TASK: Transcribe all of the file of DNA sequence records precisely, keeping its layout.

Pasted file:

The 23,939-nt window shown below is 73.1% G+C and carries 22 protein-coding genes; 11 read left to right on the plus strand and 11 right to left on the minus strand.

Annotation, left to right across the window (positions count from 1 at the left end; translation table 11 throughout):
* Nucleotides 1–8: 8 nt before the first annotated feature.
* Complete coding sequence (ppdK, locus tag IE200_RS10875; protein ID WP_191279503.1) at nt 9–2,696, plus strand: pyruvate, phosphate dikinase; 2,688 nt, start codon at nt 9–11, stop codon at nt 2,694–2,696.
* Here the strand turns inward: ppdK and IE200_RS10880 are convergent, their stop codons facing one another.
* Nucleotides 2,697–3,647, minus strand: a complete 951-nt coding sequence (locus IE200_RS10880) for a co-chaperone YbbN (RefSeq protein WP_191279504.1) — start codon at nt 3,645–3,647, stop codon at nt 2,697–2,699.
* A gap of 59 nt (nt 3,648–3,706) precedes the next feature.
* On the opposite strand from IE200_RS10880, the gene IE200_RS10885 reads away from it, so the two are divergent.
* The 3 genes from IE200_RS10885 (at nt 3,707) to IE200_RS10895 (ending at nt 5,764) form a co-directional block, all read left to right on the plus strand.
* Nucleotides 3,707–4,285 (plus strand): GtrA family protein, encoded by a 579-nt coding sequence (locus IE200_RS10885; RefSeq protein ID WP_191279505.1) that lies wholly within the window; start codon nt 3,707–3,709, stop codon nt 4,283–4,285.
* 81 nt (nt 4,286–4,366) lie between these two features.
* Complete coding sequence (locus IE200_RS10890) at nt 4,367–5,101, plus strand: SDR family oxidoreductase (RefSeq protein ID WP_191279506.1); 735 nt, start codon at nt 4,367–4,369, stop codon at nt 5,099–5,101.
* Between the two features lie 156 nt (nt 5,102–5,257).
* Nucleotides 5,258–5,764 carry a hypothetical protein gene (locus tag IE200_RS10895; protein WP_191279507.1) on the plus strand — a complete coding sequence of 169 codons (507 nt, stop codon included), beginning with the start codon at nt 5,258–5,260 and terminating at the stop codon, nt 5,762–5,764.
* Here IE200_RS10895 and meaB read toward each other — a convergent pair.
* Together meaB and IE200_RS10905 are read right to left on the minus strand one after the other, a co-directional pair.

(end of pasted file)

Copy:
The 23,939-nt window shown below is 73.1% G+C and carries 22 protein-coding genes; 11 read left to right on the plus strand and 11 right to left on the minus strand.

Annotation, left to right across the window (positions count from 1 at the left end; translation table 11 throughout):
* Nucleotides 1–8: 8 nt before the first annotated feature.
* Complete coding sequence (ppdK, locus tag IE200_RS10875; protein ID WP_191279503.1) at nt 9–2,696, plus strand: pyruvate, phosphate dikinase; 2,688 nt, start codon at nt 9–11, stop codon at nt 2,694–2,696.
* Here the strand turns inward: ppdK and IE200_RS10880 are convergent, their stop codons facing one another.
* Nucleotides 2,697–3,647, minus strand: a complete 951-nt coding sequence (locus IE200_RS10880) for a co-chaperone YbbN (RefSeq protein WP_191279504.1) — start codon at nt 3,645–3,647, stop codon at nt 2,697–2,699.
* A gap of 59 nt (nt 3,648–3,706) precedes the next feature.
* On the opposite strand from IE200_RS10880, the gene IE200_RS10885 reads away from it, so the two are divergent.
* The 3 genes from IE200_RS10885 (at nt 3,707) to IE200_RS10895 (ending at nt 5,764) form a co-directional block, all read left to right on the plus strand.
* Nucleotides 3,707–4,285 (plus strand): GtrA family protein, encoded by a 579-nt coding sequence (locus IE200_RS10885; RefSeq protein ID WP_191279505.1) that lies wholly within the window; start codon nt 3,707–3,709, stop codon nt 4,283–4,285.
* 81 nt (nt 4,286–4,366) lie between these two features.
* Complete coding sequence (locus IE200_RS10890) at nt 4,367–5,101, plus strand: SDR family oxidoreductase (RefSeq protein ID WP_191279506.1); 735 nt, start codon at nt 4,367–4,369, stop codon at nt 5,099–5,101.
* Between the two features lie 156 nt (nt 5,102–5,257).
* Nucleotides 5,258–5,764 carry a hypothetical protein gene (locus tag IE200_RS10895; protein WP_191279507.1) on the plus strand — a complete coding sequence of 169 codons (507 nt, stop codon included), beginning with the start codon at nt 5,258–5,260 and terminating at the stop codon, nt 5,762–5,764.
* Here IE200_RS10895 and meaB read toward each other — a convergent pair.
* Together meaB and IE200_RS10905 are read right to left on the minus strand one after the other, a co-directional pair.